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United States Department of Agriculture

Agricultural Research Service

Research Project: INCREASING SUSTAINABILITY AND MITIGATING GREENHOUSE GAS EMISSIONS OF FOOD AND BIOFUEL PRODUCTION SYSTEMS OF THE UPPER MIDWEST U.S.

Location: Soil and Water Management Research

Title: Improved methodology to assess modification and completion of landfill gas management in the aftercare period

Authors
item Morris, Jeremy -
item Crest, Marion -
item Barlaz, Morton -
item Spokas, Kurt
item Akerman, Anna -
item Yuan, Lei -

Submitted to: Waste Management
Publication Type: Peer Reviewed Journal
Publication Acceptance Date: July 12, 2012
Publication Date: August 10, 2012
Repository URL: http://handle.nal.usda.gov/10113/57337
Citation: Morris, J., Crest, M., Barlaz, M., Spokas, K.A., Akerman, A., Yuan, L. 2012. Improved methodology to assess modification and completion of landfill gas management in the aftercare period. Waste Management. 32(2012):2364-2373.

Interpretive Summary: This paper describes a new method for estimating the development of cost-effective strategies for landfill aftercare to protect the environment and at the same time ensure the sustainability of financing for the necessary means of aftercare funding. This new methodlogy is called the Evaluation of Post-Closure Care (EPCC) Methodology. It is a performance-based approach in which landfills are assessed in four parts including leachate, gas, groundwater, and final cover. In the methodology, the objective is to evaluate landfill performance to determine when aftercare monitoring and maintenance is needed. This study in particular presents an improved gas module. While the original version of the module focused narrowly on regulatory requirements for control of methane migration, the improved gas module also considers the best available control technology for landfill gas in terms of greenhouse gas emissions by directly considering the methane oxidation capacity of the cover system. The module also allows for the installation of biologically active covers or other features designed to enhance methane oxidation. This was tool was developed through through field measurements as well as mathematical modeling. This research will contribute to improving annual greenhouse gas inventory guidelines where the soil processes need to be included in the assessment, such as soil methane oxidation. This research will lead to improved estimations of soil methane oxidation activity.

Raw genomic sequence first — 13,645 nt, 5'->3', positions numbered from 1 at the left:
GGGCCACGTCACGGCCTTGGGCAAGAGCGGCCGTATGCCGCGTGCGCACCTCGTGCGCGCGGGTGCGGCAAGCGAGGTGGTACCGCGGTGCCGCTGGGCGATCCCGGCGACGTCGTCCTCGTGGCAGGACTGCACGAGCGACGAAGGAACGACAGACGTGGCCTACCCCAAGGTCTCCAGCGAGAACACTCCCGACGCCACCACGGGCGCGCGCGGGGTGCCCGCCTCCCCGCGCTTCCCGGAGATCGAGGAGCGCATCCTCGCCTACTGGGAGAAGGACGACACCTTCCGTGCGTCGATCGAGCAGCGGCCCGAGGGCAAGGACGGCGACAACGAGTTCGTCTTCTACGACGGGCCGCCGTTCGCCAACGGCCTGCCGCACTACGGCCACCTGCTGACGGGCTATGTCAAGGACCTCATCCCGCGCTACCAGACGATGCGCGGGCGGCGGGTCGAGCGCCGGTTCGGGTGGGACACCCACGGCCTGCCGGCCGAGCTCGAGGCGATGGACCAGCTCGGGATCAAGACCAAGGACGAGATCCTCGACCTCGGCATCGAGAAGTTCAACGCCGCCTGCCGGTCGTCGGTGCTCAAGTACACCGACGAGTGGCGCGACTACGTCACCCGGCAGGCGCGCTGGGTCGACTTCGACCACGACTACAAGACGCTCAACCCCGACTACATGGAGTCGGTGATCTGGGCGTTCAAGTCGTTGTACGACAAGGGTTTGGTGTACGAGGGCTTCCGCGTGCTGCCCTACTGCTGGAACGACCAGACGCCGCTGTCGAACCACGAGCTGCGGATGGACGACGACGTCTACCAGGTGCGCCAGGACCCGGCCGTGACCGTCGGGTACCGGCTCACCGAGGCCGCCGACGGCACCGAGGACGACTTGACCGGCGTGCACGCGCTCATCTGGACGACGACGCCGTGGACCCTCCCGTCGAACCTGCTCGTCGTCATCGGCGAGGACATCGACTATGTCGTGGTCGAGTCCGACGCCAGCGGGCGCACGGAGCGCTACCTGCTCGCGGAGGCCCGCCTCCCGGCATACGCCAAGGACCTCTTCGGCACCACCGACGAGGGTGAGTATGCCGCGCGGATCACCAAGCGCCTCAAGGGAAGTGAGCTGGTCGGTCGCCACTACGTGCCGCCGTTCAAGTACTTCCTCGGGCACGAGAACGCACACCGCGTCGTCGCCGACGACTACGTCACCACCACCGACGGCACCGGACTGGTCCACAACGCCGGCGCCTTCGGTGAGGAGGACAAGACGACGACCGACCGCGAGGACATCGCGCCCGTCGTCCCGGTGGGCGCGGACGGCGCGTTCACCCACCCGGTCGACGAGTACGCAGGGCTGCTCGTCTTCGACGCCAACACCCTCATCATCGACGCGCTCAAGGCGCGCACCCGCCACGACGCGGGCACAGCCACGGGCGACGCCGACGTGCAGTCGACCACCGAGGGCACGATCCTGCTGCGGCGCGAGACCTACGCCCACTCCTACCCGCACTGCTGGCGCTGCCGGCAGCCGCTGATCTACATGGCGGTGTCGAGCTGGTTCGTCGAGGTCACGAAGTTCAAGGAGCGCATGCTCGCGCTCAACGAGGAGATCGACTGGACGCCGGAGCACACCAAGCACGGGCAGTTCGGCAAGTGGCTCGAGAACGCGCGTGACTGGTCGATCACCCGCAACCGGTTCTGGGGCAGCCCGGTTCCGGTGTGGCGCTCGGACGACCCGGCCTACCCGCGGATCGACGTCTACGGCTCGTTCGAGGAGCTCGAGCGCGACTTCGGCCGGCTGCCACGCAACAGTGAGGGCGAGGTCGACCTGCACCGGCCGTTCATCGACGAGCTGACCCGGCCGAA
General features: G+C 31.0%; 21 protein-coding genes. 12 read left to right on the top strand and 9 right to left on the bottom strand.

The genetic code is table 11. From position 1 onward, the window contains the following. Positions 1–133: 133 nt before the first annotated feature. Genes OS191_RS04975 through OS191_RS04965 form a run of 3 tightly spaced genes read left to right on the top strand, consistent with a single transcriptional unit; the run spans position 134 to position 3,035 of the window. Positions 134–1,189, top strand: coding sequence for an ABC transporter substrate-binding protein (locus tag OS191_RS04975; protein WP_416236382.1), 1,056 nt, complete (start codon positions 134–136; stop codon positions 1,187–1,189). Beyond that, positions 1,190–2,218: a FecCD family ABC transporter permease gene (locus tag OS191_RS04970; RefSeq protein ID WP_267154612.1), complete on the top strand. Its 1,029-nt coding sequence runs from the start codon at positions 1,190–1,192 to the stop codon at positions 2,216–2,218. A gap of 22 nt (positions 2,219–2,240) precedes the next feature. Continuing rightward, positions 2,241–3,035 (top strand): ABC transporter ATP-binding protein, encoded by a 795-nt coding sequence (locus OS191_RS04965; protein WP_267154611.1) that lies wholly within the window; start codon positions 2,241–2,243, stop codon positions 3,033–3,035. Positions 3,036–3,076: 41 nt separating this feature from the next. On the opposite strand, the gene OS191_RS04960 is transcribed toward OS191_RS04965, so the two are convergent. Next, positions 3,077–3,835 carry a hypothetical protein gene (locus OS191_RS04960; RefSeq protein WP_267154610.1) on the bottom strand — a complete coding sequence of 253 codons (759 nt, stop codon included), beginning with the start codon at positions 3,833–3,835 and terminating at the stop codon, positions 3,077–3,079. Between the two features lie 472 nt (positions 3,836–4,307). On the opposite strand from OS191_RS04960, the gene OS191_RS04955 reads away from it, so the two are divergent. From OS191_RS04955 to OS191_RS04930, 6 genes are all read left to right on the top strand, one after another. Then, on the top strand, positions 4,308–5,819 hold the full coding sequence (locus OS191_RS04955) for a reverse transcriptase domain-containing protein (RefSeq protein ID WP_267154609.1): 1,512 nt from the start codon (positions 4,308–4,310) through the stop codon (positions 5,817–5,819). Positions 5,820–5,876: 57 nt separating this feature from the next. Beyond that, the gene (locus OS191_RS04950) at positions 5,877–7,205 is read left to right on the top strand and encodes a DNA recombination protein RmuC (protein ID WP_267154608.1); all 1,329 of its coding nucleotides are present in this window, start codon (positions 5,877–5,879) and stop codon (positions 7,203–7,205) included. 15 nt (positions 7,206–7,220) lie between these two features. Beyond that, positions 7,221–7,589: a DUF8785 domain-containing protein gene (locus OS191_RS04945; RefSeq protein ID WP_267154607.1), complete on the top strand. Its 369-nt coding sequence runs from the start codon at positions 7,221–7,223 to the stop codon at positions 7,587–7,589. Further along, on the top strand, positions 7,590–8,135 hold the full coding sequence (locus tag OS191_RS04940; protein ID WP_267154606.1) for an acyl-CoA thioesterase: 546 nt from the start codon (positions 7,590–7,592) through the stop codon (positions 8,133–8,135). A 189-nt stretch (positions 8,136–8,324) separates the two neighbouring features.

Technical Abstract: Municipal solid waste landfills represent the dominant option for waste disposal in many parts of the world. While some countries have greatly reduced their reliance on landfills, there remain thousands of landfills that require aftercare. The development of cost-effective strategies for landfill aftercare is in society’s interest to protect human health and the environment and the financial health of landfill owners, and to prevent the emergence of landfills with exhausted aftercare funding. The Evaluation of Post-Closure Care (EPCC) Methodology is a performance-based approach in which landfill performance is assessed in four modules including leachate, gas, groundwater, and final cover. In the methodology, the objective is to evaluate landfill performance to determine when aftercare monitoring and maintenance can be reduced or possibly eliminated. This study presents an improved gas module for the methodology. While the original version of the module focused narrowly on regulatory requirements for control of methane migration, the improved gas module also considers the best available control technology for landfill gas in terms of greenhouse gas emissions, air quality, and emissions of odoriferous compounds. In particular, the improved module emphasizes the reduction or elimination of fugitive methane by considering the methane oxidation capacity of the cover system. The module also allows for the installation of biologically active covers or other features designed to enhance methane oxidation.

Last Modified: 11/28/2014
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